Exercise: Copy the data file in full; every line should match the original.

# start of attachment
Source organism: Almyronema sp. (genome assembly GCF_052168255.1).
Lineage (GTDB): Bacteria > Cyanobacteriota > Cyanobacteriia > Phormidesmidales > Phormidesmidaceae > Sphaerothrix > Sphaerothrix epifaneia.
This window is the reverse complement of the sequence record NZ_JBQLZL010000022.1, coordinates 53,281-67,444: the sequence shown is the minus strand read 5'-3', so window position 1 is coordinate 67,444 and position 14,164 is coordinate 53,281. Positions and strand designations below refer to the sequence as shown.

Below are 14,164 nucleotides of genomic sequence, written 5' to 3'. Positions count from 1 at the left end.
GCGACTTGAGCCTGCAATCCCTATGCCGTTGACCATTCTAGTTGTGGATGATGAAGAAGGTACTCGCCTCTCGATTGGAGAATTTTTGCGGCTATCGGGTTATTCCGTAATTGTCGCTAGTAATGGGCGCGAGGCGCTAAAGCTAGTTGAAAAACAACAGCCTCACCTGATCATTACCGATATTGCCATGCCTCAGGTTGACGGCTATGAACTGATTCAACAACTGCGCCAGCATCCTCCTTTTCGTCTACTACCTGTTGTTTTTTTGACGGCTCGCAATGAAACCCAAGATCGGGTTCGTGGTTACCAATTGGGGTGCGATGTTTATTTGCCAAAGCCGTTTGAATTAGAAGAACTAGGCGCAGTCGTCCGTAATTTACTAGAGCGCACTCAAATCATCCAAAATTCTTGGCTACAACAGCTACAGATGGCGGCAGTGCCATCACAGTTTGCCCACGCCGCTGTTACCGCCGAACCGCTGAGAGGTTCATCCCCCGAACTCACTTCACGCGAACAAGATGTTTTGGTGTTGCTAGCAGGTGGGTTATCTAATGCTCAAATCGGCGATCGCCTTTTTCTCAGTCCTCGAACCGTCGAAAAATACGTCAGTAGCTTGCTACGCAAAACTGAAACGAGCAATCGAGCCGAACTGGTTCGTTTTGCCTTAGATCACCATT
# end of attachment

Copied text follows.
Source organism: Almyronema sp. (genome assembly GCF_052168255.1).
Lineage (GTDB): Bacteria > Cyanobacteriota > Cyanobacteriia > Phormidesmidales > Phormidesmidaceae > Sphaerothrix > Sphaerothrix epifaneia.
This window is the reverse complement of the sequence record NZ_JBQLZL010000022.1, coordinates 53,281-67,444: the sequence shown is the minus strand read 5'-3', so window position 1 is coordinate 67,444 and position 14,164 is coordinate 53,281. Positions and strand designations below refer to the sequence as shown.

Below are 14,164 nucleotides of genomic sequence, written 5' to 3'. Positions count from 1 at the left end.
GCGACTTGAGCCTGCAATCCCTATGCCGTTGACCATTCTAGTTGTGGATGATGAAGAAGGTACTCGCCTCTCGATTGGAGAATTTTTGCGGCTATCGGGTTATTCCGTAATTGTCGCTAGTAATGGGCGCGAGGCGCTAAAGCTAGTTGAAAAACAACAGCCTCACCTGATCATTACCGATATTGCCATGCCTCAGGTTGACGGCTATGAACTGATTCAACAACTGCGCCAGCATCCTCCTTTTCGTCTACTACCTGTTGTTTTTTTGACGGCTCGCAATGAAACCCAAGATCGGGTTCGTGGTTACCAATTGGGGTGCGATGTTTATTTGCCAAAGCCGTTTGAATTAGAAGAACTAGGCGCAGTCGTCCGTAATTTACTAGAGCGCACTCAAATCATCCAAAATTCTTGGCTACAACAGCTACAGATGGCGGCAGTGCCATCACAGTTTGCCCACGCCGCTGTTACCGCCGAACCGCTGAGAGGTTCATCCCCCGAACTCACTTCACGCGAACAAGATGTTTTGGTGTTGCTAGCAGGTGGGTTATCTAATGCTCAAATCGGCGATCGCCTTTTTCTCAGTCCTCGAACCGTCGAAAAATACGTCAGTAGCTTGCTACGCAAAACTGAAACGAGCAATCGAGCCGAACTGGTTCGTTTTGCCTTAGATCACCATT